'Speed Racer': It's Hell, Wachowski Style, on Wheels How can something look so bright, and move so fast, and still be so dull? Oh, right: The creators of The Matrix are involved.
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'Speed Racer': It's Hell, Wachowski Style, on Wheels

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'Speed Racer': It's Hell, Wachowski Style, on Wheels

Review

Arts & Life

'Speed Racer': It's Hell, Wachowski Style, on Wheels

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MELISSA BLOCK, host:

There's no way we're getting rid of our movie critic, Bob Mondello, and in fact we're going to hear from him right now.

And Michele, what's Bob up to today?

MICHELE NORRIS, host:

Well, here's a hint.

(Soundbite of "Speed Racer" theme music)

NORRIS: That's the team from "Speed Racer," the cartoon from the 1960's. This weekend, a "Speed Racer" hits the big screen. It looks and sounds a little bit different. Instead of line drawings, there are now live actors racing through a digital environment. Bob says the film is flashier, and of course longer, than the TV show, yet just as cartoonish.

BOB MONDELLO: The digitized Mach 5 racer flips and flashes, zooms and careens, sparks and slides sideways, leaps barriers and loops the loop, cheerfully defying every law of physics you've ever heard of. Gravity? What's that? Centrifugal force? Hah. The Second Law of Thermodynamics? Well, actually, I don't know much about that one, but I'm confident in saying it does not apply here.

How could something look so bright and move so fast and be so dull?

(Soundbite of movie, "Speed Racer")

MONDELLO: Oh right, the Wachowski brothers are involved, the guys who made "The Matrix" and then followed it up with technically sophisticated movies that are loud, paranoid, simple-minded, and dark.

"Speed Racer" marks a major change; it's not dark. It's hyper-bright with colors so lurid they'd vibrate even if nothing were in motion. Of course, everything is in motion. People standing still whoosh across the frame. Painted black and white zebras gallop on the racetrack's walls. And the trick to zipping through all this? Rex Racer explains to his little brother Speed.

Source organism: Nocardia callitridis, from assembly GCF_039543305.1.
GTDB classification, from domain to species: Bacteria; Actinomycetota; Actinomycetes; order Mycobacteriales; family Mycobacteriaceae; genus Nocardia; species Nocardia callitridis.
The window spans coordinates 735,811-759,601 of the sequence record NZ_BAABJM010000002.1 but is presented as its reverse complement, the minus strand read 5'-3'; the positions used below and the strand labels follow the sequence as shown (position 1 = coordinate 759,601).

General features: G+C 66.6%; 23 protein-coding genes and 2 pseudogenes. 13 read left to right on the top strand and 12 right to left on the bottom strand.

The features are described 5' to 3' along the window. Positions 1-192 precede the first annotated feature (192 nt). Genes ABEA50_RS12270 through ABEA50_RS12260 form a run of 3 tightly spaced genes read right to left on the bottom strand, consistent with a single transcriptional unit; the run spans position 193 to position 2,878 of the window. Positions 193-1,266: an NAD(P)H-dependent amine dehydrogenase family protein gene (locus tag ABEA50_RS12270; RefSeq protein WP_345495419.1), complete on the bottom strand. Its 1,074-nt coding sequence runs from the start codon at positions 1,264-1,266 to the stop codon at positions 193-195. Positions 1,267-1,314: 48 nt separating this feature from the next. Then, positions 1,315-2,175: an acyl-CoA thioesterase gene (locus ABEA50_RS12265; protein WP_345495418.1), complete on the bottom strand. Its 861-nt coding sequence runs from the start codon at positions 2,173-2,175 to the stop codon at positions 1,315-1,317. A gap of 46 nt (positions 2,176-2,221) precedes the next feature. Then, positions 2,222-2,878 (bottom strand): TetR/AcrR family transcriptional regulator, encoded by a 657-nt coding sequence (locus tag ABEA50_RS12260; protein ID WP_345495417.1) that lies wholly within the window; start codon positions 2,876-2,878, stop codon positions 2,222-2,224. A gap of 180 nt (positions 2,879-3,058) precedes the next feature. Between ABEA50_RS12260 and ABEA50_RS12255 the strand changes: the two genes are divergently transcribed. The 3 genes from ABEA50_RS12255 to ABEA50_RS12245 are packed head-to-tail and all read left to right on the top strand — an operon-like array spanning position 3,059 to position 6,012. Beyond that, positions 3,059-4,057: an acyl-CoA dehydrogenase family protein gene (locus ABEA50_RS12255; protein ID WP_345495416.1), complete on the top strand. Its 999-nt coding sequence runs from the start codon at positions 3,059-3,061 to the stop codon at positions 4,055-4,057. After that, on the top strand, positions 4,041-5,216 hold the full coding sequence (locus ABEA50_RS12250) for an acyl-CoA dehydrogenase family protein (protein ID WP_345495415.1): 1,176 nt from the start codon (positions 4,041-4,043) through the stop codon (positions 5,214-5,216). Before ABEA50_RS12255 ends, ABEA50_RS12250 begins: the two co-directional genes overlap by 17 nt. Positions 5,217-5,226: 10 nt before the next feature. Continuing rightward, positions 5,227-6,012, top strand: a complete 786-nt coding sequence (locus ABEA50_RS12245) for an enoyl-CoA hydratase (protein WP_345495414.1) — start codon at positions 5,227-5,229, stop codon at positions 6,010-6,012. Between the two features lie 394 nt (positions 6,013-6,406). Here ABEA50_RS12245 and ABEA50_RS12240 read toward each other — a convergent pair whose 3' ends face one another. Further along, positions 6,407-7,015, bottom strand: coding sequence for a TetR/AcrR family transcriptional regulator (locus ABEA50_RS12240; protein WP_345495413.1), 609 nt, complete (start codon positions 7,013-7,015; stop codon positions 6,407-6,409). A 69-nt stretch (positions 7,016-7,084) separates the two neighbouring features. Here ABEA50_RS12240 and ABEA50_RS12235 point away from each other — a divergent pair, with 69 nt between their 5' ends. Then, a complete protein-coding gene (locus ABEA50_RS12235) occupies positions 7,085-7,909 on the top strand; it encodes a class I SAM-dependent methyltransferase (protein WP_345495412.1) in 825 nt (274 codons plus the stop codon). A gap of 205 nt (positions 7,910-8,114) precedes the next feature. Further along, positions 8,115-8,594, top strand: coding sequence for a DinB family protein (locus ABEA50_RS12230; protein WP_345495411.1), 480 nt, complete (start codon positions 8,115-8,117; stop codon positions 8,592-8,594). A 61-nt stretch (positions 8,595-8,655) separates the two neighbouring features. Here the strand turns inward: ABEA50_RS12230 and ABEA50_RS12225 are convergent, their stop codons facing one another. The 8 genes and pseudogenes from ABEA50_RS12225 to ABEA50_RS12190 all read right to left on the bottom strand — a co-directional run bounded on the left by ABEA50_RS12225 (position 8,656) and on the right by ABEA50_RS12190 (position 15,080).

(Soundbite of movie, "Speed Racer")

Mr. SCOTT PORTER (Actor): (As Rex Racer) All you got to do is listen. Close your eyes and listen.

MONDELLO: Now, that's a thought. But if you close your eyes and listen, you'll hear the dialogue, which thuds about as often as the bad guys' cars do. At least I think they're the bad guys' cars; it's hard to tell at times. With all those potentially seizure-inducing visuals, "Speed Racer" is never very easy to follow, even with a story that can be summed up as: family good, corporate conglomerate bad. This from Warner Brothers, part of the world's biggest media conglomerate.

(Soundbite of movie, "Speed Racer")

Unidentified Man #1 (Actor): (As character) Sign that contract.

Unidentified Woman #1 (Actor): (As character) What you do behind the wheel of a race car has nothing to do with business.

Unidentified Man #2 (Actor): (As character) You walk away from this deal, no matter how well you drive, you won't win, you won't place. I guarantee you right now, you won't even finish the race.

MONDELLO: To his credit, Speed is unfazed by all this. He's played by Emile Hirsch, who has previously looked uncannily likely Leonardo DiCaprio and here looks uncannily like Ray Liotta, which is not really a good trade. He's surrounded by fine actors whose chief contribution is that they resemble the line drawings they're replacing. Since they're performing entirely in front of green screens, with everything else painted in digitally, "Speed Racer" is mostly just substituting one form of animation for another. And no doubt that marks a thrilling advance of some sort, if you're a tech geek or nine years old.

If not, well, here's hoping that after subjecting yourself to eyeball-lacerating visuals, earsplitting sounds and mind-numbing product placement for 129 minutes, roughly six back-to-back TV episodes at one sitting, you don't have to drive home right away.

MONDELLO: I'm Bob Mondello.

(Soundbite of "Speed Racer" theme music)

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